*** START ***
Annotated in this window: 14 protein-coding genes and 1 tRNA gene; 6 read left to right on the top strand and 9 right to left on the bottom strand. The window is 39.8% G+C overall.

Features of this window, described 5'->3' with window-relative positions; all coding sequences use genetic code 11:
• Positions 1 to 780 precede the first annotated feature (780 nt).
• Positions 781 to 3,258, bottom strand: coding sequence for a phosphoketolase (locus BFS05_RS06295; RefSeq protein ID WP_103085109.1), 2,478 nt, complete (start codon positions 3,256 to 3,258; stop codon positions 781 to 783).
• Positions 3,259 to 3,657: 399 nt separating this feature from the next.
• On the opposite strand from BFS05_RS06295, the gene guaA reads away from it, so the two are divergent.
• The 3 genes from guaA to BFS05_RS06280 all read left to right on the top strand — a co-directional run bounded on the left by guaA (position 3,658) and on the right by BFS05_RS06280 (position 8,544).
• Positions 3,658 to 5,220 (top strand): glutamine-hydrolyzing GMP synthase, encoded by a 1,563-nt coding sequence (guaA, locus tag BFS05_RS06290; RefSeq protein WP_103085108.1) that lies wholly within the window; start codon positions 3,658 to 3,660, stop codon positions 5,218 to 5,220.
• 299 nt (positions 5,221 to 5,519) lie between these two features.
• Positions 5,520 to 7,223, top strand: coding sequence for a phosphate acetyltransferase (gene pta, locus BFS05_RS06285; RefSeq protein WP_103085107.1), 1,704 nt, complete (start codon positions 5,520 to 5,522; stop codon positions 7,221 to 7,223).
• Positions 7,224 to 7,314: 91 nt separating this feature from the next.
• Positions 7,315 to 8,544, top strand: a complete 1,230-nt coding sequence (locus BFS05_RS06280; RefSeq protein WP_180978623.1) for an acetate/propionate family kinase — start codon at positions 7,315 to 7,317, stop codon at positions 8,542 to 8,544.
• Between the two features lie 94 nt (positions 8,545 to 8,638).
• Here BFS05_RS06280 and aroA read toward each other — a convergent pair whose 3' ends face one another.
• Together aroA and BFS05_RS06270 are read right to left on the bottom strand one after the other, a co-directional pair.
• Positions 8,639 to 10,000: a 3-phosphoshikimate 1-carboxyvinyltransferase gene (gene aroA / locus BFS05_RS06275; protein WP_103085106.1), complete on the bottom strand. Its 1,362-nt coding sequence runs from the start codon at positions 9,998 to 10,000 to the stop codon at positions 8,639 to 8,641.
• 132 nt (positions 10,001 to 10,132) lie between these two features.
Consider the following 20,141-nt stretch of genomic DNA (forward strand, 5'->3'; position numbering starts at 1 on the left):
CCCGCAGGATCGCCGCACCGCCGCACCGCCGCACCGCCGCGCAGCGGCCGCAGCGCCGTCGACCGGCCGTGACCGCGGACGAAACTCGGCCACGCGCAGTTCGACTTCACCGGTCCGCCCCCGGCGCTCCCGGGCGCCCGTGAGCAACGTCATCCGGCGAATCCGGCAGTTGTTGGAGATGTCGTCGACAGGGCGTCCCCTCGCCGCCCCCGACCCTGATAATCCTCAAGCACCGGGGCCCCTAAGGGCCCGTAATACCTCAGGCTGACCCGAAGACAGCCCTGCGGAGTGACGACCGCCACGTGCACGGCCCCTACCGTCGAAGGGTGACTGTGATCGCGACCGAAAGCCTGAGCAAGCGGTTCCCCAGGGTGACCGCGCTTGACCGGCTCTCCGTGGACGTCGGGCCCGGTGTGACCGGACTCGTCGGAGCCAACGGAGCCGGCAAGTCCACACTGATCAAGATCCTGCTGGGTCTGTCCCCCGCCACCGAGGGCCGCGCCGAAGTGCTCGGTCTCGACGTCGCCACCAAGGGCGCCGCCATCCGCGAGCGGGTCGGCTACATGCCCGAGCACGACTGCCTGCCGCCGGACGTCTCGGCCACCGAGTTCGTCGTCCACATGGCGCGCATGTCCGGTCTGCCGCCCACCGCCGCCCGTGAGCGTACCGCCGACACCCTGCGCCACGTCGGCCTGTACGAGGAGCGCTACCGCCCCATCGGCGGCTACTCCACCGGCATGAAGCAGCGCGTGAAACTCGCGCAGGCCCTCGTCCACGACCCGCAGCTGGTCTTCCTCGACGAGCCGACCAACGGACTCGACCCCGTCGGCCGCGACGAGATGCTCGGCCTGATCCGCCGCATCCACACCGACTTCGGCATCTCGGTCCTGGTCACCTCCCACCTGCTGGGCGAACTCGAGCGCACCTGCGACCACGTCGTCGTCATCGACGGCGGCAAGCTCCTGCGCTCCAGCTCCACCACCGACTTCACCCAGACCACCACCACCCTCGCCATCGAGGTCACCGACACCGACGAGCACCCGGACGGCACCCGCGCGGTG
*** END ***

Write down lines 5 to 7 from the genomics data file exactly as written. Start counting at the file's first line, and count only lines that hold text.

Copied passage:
• Positions 3,259 to 3,657: 399 nt separating this feature from the next.
• On the opposite strand from BFS05_RS06295, the gene guaA reads away from it, so the two are divergent.
• The 3 genes from guaA to BFS05_RS06280 all read left to right on the top strand — a co-directional run bounded on the left by guaA (position 3,658) and on the right by BFS05_RS06280 (position 8,544).